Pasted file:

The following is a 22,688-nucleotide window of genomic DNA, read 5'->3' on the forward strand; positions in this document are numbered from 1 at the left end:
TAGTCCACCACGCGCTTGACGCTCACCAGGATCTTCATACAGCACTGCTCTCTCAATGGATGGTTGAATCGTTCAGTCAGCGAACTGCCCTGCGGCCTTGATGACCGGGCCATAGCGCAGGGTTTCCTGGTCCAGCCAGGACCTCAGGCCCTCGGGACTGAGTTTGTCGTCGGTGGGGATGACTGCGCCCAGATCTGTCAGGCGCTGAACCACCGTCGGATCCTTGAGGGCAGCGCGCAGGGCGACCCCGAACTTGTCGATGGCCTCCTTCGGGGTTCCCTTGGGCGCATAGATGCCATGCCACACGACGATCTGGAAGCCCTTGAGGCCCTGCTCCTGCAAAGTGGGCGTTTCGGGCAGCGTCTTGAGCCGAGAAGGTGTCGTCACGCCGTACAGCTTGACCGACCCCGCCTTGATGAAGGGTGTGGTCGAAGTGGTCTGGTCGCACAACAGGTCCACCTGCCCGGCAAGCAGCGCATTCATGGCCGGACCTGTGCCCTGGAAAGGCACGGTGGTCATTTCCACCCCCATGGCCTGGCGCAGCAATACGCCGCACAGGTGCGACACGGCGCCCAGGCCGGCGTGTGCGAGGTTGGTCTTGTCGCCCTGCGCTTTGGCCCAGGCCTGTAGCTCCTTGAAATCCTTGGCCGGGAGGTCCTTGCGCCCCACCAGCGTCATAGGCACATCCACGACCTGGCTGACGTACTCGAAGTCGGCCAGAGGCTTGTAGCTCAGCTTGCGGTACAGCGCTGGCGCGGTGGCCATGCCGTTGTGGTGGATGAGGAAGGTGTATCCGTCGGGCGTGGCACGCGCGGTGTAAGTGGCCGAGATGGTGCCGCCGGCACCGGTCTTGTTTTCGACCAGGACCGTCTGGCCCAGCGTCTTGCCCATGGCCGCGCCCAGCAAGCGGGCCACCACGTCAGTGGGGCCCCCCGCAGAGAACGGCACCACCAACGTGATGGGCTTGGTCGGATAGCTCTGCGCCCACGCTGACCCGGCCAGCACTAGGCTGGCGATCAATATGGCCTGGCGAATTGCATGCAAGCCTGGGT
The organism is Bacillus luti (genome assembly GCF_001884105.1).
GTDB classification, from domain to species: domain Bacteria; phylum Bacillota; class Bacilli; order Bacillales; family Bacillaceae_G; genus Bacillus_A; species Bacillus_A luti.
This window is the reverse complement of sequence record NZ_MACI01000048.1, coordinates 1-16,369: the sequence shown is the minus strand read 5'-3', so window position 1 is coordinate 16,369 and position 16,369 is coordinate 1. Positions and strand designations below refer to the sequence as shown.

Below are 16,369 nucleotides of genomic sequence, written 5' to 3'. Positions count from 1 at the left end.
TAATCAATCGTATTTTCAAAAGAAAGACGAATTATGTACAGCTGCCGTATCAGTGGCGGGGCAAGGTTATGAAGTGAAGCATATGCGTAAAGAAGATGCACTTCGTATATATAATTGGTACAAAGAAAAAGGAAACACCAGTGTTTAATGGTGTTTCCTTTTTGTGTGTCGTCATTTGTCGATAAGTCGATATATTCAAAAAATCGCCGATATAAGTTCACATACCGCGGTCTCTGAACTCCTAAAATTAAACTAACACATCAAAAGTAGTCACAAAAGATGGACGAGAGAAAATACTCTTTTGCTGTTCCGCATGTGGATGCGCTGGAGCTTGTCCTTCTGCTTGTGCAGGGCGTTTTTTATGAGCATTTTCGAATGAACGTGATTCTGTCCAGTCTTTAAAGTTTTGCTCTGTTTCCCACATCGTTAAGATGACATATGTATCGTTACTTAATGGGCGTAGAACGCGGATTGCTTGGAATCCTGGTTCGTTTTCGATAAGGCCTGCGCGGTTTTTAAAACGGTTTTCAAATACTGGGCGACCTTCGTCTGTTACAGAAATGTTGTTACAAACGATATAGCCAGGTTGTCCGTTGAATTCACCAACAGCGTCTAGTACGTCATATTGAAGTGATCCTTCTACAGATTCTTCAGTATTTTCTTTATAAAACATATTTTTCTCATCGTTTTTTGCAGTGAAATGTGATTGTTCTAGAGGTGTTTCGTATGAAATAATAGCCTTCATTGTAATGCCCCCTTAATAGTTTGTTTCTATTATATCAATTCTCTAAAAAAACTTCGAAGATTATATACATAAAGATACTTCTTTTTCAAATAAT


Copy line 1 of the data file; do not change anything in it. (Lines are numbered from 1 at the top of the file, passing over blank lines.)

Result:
The following is a 22,688-nucleotide window of genomic DNA, read 5'->3' on the forward strand; positions in this document are numbered from 1 at the left end: